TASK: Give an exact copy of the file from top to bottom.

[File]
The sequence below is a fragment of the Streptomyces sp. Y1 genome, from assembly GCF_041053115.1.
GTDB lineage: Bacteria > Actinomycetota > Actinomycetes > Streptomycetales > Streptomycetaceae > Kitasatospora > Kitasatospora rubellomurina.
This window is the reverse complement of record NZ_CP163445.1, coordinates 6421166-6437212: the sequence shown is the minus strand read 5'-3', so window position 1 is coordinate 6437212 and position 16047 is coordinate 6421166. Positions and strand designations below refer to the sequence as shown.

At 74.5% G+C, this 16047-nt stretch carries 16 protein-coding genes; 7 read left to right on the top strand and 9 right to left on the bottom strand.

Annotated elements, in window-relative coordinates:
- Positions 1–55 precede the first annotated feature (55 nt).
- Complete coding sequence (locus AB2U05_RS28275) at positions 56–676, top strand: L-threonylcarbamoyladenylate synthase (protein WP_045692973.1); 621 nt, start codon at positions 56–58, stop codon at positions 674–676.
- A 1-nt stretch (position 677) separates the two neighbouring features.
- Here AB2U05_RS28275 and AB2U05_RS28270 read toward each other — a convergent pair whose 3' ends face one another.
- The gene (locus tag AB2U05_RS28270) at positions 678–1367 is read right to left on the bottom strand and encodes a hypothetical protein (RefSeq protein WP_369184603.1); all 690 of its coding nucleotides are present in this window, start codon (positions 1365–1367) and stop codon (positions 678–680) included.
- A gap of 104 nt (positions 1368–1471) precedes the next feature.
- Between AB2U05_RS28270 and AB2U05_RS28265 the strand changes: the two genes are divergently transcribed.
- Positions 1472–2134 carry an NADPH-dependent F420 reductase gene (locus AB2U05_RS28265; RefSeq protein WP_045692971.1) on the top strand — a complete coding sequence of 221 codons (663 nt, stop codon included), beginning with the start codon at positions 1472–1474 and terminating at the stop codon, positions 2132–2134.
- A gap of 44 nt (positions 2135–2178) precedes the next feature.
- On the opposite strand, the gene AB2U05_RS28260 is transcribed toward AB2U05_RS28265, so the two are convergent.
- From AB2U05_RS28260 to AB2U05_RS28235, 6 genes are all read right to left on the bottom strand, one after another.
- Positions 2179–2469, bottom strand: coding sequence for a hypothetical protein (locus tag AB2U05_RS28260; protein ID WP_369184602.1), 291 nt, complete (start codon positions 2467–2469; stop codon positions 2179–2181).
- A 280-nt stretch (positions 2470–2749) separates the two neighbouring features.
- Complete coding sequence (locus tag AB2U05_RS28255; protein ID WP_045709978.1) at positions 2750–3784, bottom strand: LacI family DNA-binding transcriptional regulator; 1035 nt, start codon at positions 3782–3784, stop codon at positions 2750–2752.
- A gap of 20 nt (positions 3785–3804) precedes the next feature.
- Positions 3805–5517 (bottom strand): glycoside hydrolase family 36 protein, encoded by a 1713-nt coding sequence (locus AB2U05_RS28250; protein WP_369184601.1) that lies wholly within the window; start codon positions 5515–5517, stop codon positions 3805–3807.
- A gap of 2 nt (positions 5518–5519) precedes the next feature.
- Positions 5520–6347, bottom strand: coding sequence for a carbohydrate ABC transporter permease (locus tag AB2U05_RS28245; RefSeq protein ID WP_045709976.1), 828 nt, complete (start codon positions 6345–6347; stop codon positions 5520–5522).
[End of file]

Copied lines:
The sequence below is a fragment of the Streptomyces sp. Y1 genome, from assembly GCF_041053115.1.
GTDB lineage: Bacteria > Actinomycetota > Actinomycetes > Streptomycetales > Streptomycetaceae > Kitasatospora > Kitasatospora rubellomurina.
This window is the reverse complement of record NZ_CP163445.1, coordinates 6421166-6437212: the sequence shown is the minus strand read 5'-3', so window position 1 is coordinate 6437212 and position 16047 is coordinate 6421166. Positions and strand designations below refer to the sequence as shown.

At 74.5% G+C, this 16047-nt stretch carries 16 protein-coding genes; 7 read left to right on the top strand and 9 right to left on the bottom strand.

Annotated elements, in window-relative coordinates:
- Positions 1–55 precede the first annotated feature (55 nt).
- Complete coding sequence (locus AB2U05_RS28275) at positions 56–676, top strand: L-threonylcarbamoyladenylate synthase (protein WP_045692973.1); 621 nt, start codon at positions 56–58, stop codon at positions 674–676.
- A 1-nt stretch (position 677) separates the two neighbouring features.
- Here AB2U05_RS28275 and AB2U05_RS28270 read toward each other — a convergent pair whose 3' ends face one another.
- The gene (locus tag AB2U05_RS28270) at positions 678–1367 is read right to left on the bottom strand and encodes a hypothetical protein (RefSeq protein WP_369184603.1); all 690 of its coding nucleotides are present in this window, start codon (positions 1365–1367) and stop codon (positions 678–680) included.
- A gap of 104 nt (positions 1368–1471) precedes the next feature.
- Between AB2U05_RS28270 and AB2U05_RS28265 the strand changes: the two genes are divergently transcribed.
- Positions 1472–2134 carry an NADPH-dependent F420 reductase gene (locus AB2U05_RS28265; RefSeq protein WP_045692971.1) on the top strand — a complete coding sequence of 221 codons (663 nt, stop codon included), beginning with the start codon at positions 1472–1474 and terminating at the stop codon, positions 2132–2134.
- A gap of 44 nt (positions 2135–2178) precedes the next feature.
- On the opposite strand, the gene AB2U05_RS28260 is transcribed toward AB2U05_RS28265, so the two are convergent.
- From AB2U05_RS28260 to AB2U05_RS28235, 6 genes are all read right to left on the bottom strand, one after another.
- Positions 2179–2469, bottom strand: coding sequence for a hypothetical protein (locus tag AB2U05_RS28260; protein ID WP_369184602.1), 291 nt, complete (start codon positions 2467–2469; stop codon positions 2179–2181).
- A 280-nt stretch (positions 2470–2749) separates the two neighbouring features.
- Complete coding sequence (locus tag AB2U05_RS28255; protein ID WP_045709978.1) at positions 2750–3784, bottom strand: LacI family DNA-binding transcriptional regulator; 1035 nt, start codon at positions 3782–3784, stop codon at positions 2750–2752.
- A gap of 20 nt (positions 3785–3804) precedes the next feature.
- Positions 3805–5517 (bottom strand): glycoside hydrolase family 36 protein, encoded by a 1713-nt coding sequence (locus AB2U05_RS28250; protein WP_369184601.1) that lies wholly within the window; start codon positions 5515–5517, stop codon positions 3805–3807.
- A gap of 2 nt (positions 5518–5519) precedes the next feature.
- Positions 5520–6347, bottom strand: coding sequence for a carbohydrate ABC transporter permease (locus tag AB2U05_RS28245; RefSeq protein ID WP_045709976.1), 828 nt, complete (start codon positions 6345–6347; stop codon positions 5520–5522).